Preston just wanted to enjoy racing and win as many races as he could, capturing several championships in the Michigan and Ontario area.
Hod Preston started racing jalopies in 1936 at the Partington Pasture Speedway. He progressed through the ranks of the roadsters, stock cars, midgets, and big cars. The roadster that he owned was called the Brown Dog. He also drove for several other car owners.
Preston ran with the Hurricane Hot Rod Club out of Chicago, which was headed up by Andy Granatelli. Through the Hurricane group he raced in Cincinnati, OH; Springfield, IL; St. Louis, MO; Milwaukee, WI; Crown Point, IN; Soldiers Field in Chicago. In addition to the Hurricane group, Hod did some outlaw racing running at Dayton, Fremont & Vicksburg, OH; New Castle and Winchester, IN; Tampa and Orlando, FL.
In Michigan he ran at Caro Fairgrounds, lonia Fairgrounds and the Michigan State Fairgrounds in Detroit. His favorite Michigan tracks he ran at were; Saginaw Fairgrounds, Owosso Speedway, and Motor City Speedway in Detroit. Others he ran at were; Whiskey Ridge, Windsor, Ontario, Toledo, Maple Speedway in Adrian, Jackson Motor Speedway, and Partingtons Pastures.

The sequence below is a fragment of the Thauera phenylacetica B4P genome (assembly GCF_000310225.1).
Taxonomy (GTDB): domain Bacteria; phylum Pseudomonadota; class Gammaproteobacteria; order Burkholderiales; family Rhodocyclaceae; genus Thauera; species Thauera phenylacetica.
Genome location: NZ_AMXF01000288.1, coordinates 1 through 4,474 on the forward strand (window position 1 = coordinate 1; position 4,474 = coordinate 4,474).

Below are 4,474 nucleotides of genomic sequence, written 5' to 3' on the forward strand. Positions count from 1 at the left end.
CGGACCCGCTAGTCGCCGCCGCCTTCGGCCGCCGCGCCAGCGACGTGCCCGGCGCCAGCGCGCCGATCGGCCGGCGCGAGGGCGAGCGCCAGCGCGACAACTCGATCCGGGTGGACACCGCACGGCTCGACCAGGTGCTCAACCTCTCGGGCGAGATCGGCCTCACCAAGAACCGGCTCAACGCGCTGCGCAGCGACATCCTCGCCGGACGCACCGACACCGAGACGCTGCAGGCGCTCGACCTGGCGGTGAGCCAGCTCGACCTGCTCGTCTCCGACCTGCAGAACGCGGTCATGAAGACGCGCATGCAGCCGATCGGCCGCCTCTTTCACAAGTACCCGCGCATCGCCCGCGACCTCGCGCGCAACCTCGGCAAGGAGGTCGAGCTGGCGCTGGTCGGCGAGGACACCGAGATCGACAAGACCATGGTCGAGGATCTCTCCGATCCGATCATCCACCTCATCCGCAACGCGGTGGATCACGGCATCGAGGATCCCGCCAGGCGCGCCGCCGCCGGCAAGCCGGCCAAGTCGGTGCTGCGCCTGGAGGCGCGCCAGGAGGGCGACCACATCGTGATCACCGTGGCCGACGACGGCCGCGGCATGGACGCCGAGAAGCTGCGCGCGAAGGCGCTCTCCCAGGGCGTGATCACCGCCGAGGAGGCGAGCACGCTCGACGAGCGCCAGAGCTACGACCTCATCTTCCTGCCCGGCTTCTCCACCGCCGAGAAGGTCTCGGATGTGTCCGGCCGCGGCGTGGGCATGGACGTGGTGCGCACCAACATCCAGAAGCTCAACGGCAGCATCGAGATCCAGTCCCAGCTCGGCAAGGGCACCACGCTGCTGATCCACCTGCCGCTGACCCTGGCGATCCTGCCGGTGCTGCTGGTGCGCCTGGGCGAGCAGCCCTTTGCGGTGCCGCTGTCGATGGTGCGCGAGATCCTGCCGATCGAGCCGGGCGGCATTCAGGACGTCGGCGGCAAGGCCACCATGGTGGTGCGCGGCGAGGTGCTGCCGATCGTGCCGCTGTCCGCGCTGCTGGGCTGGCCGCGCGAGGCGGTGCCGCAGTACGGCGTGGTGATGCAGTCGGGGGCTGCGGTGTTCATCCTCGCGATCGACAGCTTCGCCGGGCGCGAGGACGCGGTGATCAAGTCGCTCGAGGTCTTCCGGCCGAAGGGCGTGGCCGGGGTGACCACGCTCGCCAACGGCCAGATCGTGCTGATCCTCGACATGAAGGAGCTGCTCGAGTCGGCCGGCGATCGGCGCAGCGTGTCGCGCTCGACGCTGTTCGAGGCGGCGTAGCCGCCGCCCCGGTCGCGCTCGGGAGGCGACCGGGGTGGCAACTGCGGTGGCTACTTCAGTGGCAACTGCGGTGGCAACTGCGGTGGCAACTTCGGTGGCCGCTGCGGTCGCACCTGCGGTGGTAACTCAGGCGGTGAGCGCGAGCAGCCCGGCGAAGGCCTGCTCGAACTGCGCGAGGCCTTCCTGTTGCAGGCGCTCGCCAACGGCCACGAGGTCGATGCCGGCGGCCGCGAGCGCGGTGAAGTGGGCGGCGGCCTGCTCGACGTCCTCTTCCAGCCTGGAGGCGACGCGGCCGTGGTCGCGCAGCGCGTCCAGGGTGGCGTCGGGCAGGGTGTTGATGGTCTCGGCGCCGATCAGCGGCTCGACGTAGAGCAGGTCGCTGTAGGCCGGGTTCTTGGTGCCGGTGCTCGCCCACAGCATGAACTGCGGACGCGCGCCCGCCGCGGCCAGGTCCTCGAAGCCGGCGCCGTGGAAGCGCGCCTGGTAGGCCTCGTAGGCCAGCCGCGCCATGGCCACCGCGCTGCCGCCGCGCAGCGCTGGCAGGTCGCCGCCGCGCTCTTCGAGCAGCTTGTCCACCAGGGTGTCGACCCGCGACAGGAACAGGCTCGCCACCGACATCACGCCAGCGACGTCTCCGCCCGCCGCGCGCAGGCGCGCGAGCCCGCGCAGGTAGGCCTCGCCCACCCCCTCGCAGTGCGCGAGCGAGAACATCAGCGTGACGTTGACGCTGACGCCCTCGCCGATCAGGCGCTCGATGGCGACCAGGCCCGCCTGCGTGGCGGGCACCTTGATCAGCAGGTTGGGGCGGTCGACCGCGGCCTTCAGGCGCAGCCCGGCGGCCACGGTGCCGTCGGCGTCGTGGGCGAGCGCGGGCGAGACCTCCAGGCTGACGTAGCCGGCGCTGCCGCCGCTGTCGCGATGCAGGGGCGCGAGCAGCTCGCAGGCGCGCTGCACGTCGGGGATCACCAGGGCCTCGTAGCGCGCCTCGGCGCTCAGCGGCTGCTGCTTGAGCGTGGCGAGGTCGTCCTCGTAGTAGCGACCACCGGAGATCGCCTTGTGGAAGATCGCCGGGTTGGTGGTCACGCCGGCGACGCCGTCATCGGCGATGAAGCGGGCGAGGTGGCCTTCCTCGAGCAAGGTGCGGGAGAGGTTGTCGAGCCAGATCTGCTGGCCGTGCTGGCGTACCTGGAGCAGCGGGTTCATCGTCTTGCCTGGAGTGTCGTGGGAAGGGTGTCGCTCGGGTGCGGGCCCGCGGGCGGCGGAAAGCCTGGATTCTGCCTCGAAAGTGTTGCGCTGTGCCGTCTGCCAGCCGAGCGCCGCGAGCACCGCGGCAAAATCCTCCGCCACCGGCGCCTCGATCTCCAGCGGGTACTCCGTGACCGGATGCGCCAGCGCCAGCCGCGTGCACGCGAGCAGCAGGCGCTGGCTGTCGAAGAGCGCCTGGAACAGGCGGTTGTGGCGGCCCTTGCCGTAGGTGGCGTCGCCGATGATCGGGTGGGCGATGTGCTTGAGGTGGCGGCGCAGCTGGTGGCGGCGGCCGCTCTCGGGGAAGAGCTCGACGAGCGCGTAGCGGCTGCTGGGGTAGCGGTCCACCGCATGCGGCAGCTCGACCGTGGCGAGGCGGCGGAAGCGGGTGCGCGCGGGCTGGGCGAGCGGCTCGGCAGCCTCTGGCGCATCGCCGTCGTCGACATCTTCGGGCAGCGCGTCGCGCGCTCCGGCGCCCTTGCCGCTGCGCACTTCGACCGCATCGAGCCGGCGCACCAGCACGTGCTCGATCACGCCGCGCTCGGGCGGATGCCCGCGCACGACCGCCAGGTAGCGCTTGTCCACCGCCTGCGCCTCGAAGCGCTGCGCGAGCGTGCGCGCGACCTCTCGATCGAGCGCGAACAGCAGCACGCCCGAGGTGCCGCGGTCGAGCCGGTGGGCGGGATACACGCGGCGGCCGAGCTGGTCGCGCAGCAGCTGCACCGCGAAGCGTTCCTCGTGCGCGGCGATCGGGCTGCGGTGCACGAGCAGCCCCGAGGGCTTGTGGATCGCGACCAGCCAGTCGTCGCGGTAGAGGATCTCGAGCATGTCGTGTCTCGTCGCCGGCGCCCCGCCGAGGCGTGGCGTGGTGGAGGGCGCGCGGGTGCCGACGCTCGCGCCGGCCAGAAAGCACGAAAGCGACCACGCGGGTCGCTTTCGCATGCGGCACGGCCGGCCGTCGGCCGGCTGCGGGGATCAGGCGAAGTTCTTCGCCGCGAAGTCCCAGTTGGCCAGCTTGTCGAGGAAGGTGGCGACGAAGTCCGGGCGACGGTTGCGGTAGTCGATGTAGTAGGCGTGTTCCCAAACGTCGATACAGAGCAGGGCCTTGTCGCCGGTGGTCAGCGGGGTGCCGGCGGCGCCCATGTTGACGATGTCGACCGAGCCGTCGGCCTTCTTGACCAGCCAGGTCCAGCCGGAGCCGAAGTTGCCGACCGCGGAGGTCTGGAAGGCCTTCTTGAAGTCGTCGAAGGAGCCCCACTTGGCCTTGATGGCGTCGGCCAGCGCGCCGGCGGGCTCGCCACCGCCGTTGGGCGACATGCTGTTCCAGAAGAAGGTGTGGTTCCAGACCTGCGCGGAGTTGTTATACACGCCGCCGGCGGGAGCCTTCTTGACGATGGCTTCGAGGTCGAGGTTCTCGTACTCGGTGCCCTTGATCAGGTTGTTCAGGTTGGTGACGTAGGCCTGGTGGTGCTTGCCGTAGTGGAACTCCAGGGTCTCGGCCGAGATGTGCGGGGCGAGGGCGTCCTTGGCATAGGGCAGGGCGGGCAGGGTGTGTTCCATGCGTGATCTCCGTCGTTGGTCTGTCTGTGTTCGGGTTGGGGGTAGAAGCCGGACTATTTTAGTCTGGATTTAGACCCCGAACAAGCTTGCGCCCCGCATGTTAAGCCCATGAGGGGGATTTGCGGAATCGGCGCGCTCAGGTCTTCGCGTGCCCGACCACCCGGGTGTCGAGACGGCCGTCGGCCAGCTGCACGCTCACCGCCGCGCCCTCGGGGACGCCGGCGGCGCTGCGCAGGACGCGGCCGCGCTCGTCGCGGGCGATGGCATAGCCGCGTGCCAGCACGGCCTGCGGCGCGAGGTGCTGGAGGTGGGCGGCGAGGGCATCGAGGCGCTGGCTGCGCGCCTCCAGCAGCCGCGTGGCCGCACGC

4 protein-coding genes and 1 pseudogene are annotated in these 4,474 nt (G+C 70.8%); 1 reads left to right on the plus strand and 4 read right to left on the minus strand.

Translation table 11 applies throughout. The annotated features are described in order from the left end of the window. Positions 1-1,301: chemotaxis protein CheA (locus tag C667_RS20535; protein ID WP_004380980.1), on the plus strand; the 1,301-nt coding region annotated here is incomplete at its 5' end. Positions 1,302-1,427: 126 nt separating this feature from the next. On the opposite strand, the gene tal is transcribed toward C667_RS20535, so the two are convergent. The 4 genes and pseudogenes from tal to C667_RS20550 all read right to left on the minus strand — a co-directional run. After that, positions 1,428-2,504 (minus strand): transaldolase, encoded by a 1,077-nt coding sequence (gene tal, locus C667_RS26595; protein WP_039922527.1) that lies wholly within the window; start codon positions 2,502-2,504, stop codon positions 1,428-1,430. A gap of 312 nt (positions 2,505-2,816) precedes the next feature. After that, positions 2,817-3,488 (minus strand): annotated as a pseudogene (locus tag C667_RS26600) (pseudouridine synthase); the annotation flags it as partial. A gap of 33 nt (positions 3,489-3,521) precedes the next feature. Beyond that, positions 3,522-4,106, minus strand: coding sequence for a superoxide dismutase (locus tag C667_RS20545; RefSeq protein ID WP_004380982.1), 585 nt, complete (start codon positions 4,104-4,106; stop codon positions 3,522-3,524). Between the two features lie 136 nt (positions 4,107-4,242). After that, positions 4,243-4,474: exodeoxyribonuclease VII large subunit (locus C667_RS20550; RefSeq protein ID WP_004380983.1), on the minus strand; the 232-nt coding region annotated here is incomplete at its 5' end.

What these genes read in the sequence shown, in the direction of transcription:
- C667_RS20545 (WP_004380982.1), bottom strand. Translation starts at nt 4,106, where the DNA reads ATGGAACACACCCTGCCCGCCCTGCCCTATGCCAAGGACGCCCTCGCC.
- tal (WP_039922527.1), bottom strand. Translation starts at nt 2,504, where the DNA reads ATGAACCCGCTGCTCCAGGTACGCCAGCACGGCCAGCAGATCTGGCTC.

Preston's stated ambition was to enjoy racing and win as many as he could and win he did as he captured several championships in the Michigan and Ontario area. Although he ran both dirt and pavement, Hod preferred the dirt tracks because he felt that they were more competitive.
The first time that the Michigan Modified Stock Car Racing Association ran at Motor City Speedway in Detroit, Preston set fast time and captured every race he competed in that night including the feature.
Preston was later to be elected Business Manager of the MMSCRA and worked in his public relations role to bring harmony to the promoters and racers. He was also involved in setting up the live TV coverage of the Motor City Speedway races.
Along with other people, Hod was instrumental in giving birth to several racetracks including Crystal Raceway, Mt Clemens Race Track, Flat Rock Speedway, Raceway Park in Toledo, and worked with John Marcum with the Midwest Auto Racing Club.
After retirement as an active racer, Hod began a business producing fiberglass bodies for stock cars. He retired and went to live in Florida where he kept abreast of current racing activities back in his native in Michigan until his death in 1995.
Michigan Motor Sports Hall of Fame